The UN Millennium Declaration includes a specific commitment to ensure
that the benefits of new technologies, especially ICTs, are available to
all. Access to information, and thereby to the creation of knowledge, is
considered a critical factor in the development process. On the one
hand, this requires an adequate range of ICT networks and services. On
the other hand, it implies the ability to use those tools to develop
applications that benefit society (learning by doing). But both the
tools and the ability to use them are unevenly distributed.
Despite considerable progress in recent years,
access to ICTs,
notably the telephone, mobile phone, Internet and broadcast networks,
remains unequally distributed.
There are, for example, more televisions in Brazil; more fixed line
telephones in Italy; more mobile phones in Korea; and greater Internet
connectivity in Luxembourg; than in the whole continent of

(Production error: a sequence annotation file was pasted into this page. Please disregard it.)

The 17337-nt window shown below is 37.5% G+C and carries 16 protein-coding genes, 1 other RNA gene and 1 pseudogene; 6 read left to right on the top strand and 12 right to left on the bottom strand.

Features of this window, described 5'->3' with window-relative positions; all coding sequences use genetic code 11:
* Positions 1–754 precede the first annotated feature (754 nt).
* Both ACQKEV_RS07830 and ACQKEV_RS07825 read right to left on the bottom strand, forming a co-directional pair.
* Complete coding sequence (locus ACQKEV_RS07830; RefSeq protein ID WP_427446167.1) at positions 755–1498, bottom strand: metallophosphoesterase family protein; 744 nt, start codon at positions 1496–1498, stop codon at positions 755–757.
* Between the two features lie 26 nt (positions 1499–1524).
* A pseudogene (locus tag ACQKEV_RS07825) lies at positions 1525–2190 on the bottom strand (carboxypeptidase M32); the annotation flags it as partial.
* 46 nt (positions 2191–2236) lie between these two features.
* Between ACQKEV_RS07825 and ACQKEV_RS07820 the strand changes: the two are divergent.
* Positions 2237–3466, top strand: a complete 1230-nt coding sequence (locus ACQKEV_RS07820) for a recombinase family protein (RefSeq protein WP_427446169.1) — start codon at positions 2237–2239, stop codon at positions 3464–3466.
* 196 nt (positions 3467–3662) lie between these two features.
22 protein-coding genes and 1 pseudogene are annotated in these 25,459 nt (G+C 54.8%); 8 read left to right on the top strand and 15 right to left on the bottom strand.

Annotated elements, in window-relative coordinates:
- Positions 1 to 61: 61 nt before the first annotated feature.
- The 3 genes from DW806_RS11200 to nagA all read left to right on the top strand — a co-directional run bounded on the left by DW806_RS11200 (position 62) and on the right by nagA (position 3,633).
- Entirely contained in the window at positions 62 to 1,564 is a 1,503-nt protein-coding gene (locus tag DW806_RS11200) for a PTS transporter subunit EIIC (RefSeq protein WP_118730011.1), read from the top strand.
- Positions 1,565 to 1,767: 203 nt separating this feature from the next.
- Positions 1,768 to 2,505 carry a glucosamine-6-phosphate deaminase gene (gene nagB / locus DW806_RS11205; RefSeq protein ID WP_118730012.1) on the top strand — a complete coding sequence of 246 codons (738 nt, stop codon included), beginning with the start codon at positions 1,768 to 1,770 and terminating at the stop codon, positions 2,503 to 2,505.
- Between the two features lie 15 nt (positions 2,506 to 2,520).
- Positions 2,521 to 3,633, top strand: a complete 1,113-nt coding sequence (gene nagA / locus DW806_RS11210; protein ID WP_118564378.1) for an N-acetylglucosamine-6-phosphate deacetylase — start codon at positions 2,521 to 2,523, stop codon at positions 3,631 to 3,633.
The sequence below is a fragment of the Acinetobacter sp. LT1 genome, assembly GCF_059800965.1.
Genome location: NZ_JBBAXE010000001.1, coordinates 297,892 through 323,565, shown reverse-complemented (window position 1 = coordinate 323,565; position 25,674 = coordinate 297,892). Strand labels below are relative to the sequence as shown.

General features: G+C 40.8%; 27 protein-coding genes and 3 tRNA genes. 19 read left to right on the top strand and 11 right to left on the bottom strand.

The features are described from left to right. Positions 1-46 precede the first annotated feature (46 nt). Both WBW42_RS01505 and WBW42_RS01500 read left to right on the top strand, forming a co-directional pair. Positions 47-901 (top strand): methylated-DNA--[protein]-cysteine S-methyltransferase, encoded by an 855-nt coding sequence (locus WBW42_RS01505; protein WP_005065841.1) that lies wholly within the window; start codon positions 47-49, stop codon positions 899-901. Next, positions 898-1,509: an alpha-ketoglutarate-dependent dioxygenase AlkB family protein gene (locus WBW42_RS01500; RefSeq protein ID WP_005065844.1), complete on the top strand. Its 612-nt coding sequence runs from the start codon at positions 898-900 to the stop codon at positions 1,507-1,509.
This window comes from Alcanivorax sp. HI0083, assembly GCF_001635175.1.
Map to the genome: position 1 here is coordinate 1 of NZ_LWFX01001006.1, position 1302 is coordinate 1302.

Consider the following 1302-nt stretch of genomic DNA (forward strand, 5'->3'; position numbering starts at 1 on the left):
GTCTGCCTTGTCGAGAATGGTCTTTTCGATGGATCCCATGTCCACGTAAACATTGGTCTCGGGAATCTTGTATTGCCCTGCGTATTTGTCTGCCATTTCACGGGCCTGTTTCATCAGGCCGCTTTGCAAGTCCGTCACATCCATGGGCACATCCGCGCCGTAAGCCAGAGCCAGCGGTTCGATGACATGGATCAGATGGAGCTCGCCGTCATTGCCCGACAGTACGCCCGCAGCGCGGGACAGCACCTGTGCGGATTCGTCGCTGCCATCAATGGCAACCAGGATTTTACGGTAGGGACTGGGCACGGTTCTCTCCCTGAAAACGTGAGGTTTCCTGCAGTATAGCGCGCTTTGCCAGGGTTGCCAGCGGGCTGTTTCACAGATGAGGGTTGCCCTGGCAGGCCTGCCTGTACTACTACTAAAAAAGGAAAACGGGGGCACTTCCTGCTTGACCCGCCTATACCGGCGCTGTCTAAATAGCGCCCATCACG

Africa. Yet the population of Africa, and the needs of its people,
greatly exceeds those of these other countries.
In recent years, these disparities have come to be known as the
“digital divide”. In this part of the agenda, it will be possible to
reflect on the scale of the divide and the multiple causes of it. But
beyond this, the Summit will provide an opportunity to evaluate those
success stories that have allowed an increasing number of developing
countries to develop world-class ICT networks and services. For many,
the route to success has involved a combination of private sector
participation, market liberalization and the creation of independent
regulatory agencies. It is anticipated that country case studies,
designed to illustrate best practice examples, will provide an important
input to the work of the Summit.
In passing the Resolution, UN Members States declared themselves
to be convinced of the need,
at the highest political level, to marshal the global consensus and
commitment required to promote the urgently needed access of all
countries to information, knowledge and communication technologies for
development so as to reap the full benefits of the information and
communication technologies revolution. Under this part of the
agenda, the global consensus and commitment needs to be converted into a
plan of action. This would be geared towards converting the digital
divide into a digital opportunity.